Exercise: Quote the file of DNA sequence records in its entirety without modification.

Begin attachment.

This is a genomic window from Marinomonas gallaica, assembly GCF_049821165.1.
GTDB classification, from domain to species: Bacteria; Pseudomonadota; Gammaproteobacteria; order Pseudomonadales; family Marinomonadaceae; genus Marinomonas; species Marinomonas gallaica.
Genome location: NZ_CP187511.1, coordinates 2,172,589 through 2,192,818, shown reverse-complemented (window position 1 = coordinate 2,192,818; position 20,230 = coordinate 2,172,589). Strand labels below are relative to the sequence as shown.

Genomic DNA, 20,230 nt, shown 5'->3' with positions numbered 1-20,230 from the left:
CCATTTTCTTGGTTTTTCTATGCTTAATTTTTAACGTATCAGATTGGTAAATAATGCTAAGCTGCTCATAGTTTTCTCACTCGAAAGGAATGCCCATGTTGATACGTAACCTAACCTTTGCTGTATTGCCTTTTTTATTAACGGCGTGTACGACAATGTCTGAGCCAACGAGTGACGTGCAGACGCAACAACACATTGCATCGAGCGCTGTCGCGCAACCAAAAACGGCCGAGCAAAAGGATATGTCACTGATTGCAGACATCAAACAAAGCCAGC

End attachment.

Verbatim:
This is a genomic window from Marinomonas gallaica, assembly GCF_049821165.1.
GTDB classification, from domain to species: Bacteria; Pseudomonadota; Gammaproteobacteria; order Pseudomonadales; family Marinomonadaceae; genus Marinomonas; species Marinomonas gallaica.
Genome location: NZ_CP187511.1, coordinates 2,172,589 through 2,192,818, shown reverse-complemented (window position 1 = coordinate 2,192,818; position 20,230 = coordinate 2,172,589). Strand labels below are relative to the sequence as shown.

Genomic DNA, 20,230 nt, shown 5'->3' with positions numbered 1-20,230 from the left:
CCATTTTCTTGGTTTTTCTATGCTTAATTTTTAACGTATCAGATTGGTAAATAATGCTAAGCTGCTCATAGTTTTCTCACTCGAAAGGAATGCCCATGTTGATACGTAACCTAACCTTTGCTGTATTGCCTTTTTTATTAACGGCGTGTACGACAATGTCTGAGCCAACGAGTGACGTGCAGACGCAACAACACATTGCATCGAGCGCTGTCGCGCAACCAAAAACGGCCGAGCAAAAGGATATGTCACTGATTGCAGACATCAAACAAAGCCAGC